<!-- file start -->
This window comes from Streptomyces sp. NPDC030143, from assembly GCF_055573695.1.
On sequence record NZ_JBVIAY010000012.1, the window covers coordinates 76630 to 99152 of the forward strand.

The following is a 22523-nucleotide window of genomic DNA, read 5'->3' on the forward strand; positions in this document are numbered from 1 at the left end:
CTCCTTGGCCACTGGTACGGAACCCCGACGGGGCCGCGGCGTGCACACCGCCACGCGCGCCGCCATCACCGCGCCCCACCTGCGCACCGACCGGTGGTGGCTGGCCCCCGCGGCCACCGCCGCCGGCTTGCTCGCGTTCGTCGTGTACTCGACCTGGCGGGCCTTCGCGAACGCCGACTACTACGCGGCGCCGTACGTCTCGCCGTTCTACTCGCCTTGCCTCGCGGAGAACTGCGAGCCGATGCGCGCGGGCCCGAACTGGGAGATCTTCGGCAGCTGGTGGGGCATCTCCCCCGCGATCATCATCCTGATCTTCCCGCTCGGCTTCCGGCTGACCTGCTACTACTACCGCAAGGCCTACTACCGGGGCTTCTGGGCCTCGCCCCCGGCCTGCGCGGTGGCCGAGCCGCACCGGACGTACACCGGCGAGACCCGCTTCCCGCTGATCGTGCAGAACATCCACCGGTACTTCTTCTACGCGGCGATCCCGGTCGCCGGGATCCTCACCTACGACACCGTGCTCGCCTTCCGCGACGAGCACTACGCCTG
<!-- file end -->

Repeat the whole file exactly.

This window comes from Streptomyces sp. NPDC030143, from assembly GCF_055573695.1.
On sequence record NZ_JBVIAY010000012.1, the window covers coordinates 76630 to 99152 of the forward strand.

The following is a 22523-nucleotide window of genomic DNA, read 5'->3' on the forward strand; positions in this document are numbered from 1 at the left end:
CTCCTTGGCCACTGGTACGGAACCCCGACGGGGCCGCGGCGTGCACACCGCCACGCGCGCCGCCATCACCGCGCCCCACCTGCGCACCGACCGGTGGTGGCTGGCCCCCGCGGCCACCGCCGCCGGCTTGCTCGCGTTCGTCGTGTACTCGACCTGGCGGGCCTTCGCGAACGCCGACTACTACGCGGCGCCGTACGTCTCGCCGTTCTACTCGCCTTGCCTCGCGGAGAACTGCGAGCCGATGCGCGCGGGCCCGAACTGGGAGATCTTCGGCAGCTGGTGGGGCATCTCCCCCGCGATCATCATCCTGATCTTCCCGCTCGGCTTCCGGCTGACCTGCTACTACTACCGCAAGGCCTACTACCGGGGCTTCTGGGCCTCGCCCCCGGCCTGCGCGGTGGCCGAGCCGCACCGGACGTACACCGGCGAGACCCGCTTCCCGCTGATCGTGCAGAACATCCACCGGTACTTCTTCTACGCGGCGATCCCGGTCGCCGGGATCCTCACCTACGACACCGTGCTCGCCTTCCGCGACGAGCACTACGCCTG